Sharing: What’s the problem?

Educators have been creating amazing teaching tools and models for years and years and teachers have always been encouraged to share those materials and ideas with other educators.  Many school divisions now have online resources where they encourage teachers to share their ideas for instruction and assessment by posting them, an example being North East School Division’s Curriculum Corner

So why is it that some educators are so reluctant to participate in the active sharing of their ideas?  Is it because they don’t want to have their work critiqued by someone else? Are they afraid that what they have done isn’t good enough or interesting enough?  Because I would encourage those people to read this great blog post called What’s Obvious to You, is Amazing to Someone Else by Richard Byrne.  And if you don’t have time to read that article just yet, just take a couple of minutes and watch this YouTube video that is included in his post:

Or is the reluctance to share great ideas because teachers want to hold onto their OWN lessons so that they can look amazing, all on their own?  Is it a bit of selfishness?  Because for those people, I would wonder if all of their “own” fabulous lessons and plans were not borrowed or at least built upon an existing idea already.

A couple of weeks ago Dean Shareski gave a presentation on Sharing and the idea that it is our ethical duty to share and contribute to a larger community of educators.  This was his Slideshare presentation:

As a relative newbie to Twitter, I am constantly amazed and humbled by the sheer amount of brilliant sharing that goes on with resources, ideas, links and conversation. I am proud to be part of a community of learners who believe that collaboration is so incredibly important and I hope that more educators are encouraged to become connected and part of the global sharing that takes place.  As a substitute teacher I am fortunate that I am exposed to many, many different schools and I get to talk to many educators and administrators.  It actually surprises me how few of the educators in our area seem to be connected via Twitter.  I hope that as we continue talking to our colleagues and providing information, education and support, that we see more people get on-board.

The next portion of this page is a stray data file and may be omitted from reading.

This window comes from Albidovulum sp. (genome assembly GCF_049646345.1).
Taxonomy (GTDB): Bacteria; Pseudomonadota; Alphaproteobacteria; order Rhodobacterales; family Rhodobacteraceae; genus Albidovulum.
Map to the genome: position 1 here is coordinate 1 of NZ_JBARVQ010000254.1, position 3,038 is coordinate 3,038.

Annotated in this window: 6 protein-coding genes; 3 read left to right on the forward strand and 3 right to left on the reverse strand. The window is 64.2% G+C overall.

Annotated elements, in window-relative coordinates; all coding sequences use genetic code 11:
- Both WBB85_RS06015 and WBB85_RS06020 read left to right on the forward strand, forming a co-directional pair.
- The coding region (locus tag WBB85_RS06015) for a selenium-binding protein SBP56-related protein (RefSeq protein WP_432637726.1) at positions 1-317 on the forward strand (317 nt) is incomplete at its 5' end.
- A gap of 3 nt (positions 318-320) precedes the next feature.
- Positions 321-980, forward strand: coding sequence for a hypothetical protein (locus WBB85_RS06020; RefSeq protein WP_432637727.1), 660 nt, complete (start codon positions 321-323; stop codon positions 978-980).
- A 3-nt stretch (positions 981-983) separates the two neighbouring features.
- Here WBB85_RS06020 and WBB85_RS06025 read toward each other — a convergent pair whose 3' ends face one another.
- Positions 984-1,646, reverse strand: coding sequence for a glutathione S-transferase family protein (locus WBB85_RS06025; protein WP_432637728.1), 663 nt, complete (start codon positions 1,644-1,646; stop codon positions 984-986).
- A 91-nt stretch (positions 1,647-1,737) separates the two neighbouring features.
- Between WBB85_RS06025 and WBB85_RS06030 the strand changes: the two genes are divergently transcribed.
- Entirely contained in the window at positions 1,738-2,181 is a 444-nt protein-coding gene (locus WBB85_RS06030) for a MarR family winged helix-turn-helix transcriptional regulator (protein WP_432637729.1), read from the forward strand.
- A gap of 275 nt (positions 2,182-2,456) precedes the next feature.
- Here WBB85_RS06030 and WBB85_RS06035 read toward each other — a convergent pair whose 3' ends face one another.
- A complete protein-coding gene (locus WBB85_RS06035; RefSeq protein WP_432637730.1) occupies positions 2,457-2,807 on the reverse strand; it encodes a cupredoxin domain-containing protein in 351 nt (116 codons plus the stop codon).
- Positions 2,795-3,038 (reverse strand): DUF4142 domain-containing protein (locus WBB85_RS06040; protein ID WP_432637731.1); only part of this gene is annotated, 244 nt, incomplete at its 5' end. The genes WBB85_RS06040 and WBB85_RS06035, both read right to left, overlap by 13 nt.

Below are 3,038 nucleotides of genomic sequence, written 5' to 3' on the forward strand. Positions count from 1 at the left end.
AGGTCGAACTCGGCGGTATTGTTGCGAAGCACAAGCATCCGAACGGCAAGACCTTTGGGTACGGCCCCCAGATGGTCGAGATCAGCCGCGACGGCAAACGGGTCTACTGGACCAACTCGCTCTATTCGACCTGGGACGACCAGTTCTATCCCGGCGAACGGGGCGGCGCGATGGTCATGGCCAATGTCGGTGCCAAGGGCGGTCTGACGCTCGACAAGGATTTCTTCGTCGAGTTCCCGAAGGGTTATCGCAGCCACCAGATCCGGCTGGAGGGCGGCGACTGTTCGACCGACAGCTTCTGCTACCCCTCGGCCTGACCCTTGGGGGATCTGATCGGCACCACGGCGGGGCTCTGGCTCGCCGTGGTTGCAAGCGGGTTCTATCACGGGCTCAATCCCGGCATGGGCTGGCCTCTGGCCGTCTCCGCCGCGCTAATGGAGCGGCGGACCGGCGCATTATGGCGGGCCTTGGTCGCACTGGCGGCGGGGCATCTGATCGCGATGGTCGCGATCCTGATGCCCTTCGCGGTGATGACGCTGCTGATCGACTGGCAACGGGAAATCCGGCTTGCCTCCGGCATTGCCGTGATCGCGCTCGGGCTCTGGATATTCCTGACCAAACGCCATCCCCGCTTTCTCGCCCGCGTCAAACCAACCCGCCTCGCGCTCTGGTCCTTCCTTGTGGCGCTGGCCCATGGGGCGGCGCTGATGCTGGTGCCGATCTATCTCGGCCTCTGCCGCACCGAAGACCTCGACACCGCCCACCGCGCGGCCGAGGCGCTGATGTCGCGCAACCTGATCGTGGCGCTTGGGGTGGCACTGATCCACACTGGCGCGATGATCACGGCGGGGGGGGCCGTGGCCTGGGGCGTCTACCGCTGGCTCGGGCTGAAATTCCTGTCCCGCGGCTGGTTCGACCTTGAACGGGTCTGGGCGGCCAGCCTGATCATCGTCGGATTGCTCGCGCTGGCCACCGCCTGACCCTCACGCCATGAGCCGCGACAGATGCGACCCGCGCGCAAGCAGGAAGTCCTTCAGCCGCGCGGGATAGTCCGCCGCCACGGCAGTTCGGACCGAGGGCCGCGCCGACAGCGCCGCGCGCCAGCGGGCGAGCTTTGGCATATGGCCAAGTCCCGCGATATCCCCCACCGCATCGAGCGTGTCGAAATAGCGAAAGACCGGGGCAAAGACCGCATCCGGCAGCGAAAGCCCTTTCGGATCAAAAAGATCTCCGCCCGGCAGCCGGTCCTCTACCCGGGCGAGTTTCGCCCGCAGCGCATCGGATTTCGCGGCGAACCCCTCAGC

4 responses to “Sharing: What’s the problem?

  1. I always feel so humbled when I try and participate in any #edtech #edchat #mathchat discussions on Twitter. Minds that are vastly more experienced and knowledgeable than my own wanting to share what they have learned so far with another “newbie.”

    I don’t know why more people aren’t sharing. I imagine its a mix of the areas you’ve pointed out here; a little bit of greed, a little bit of fear. I think as things progress, we will start to see a transition to a place where educators realize that all ideas (even bad ones) have their place in the larger discussion of how best to teach, and how students best learn.

    • I have also tried to follow the #edchat discussions on Twitter and I know exactly how you feel! It’s overwhelming!

      I feel fortunate to be part of the ‘connectedness’ of it all.

  2. Of course the wonderful thing is that now we have so many ways and channels to share. Some use twitter, some use their blog, some just share links. To me, find what you do feel comfortable with and share like crazy. Part of this course is exploring some of those less than comfortable spaces to at least get a taste for them.

    I appreciate the degree to which you both model sharing.

    • I think it’s important that people are exposed to the different genres for sharing. The seemingly few teachers who seem to use these things in our area surprises me. I have learned so much and am working towards being so connected in comparison; I really hope that can translate into helping me get a job! I have a lot of great ideas that I’d love to implement!

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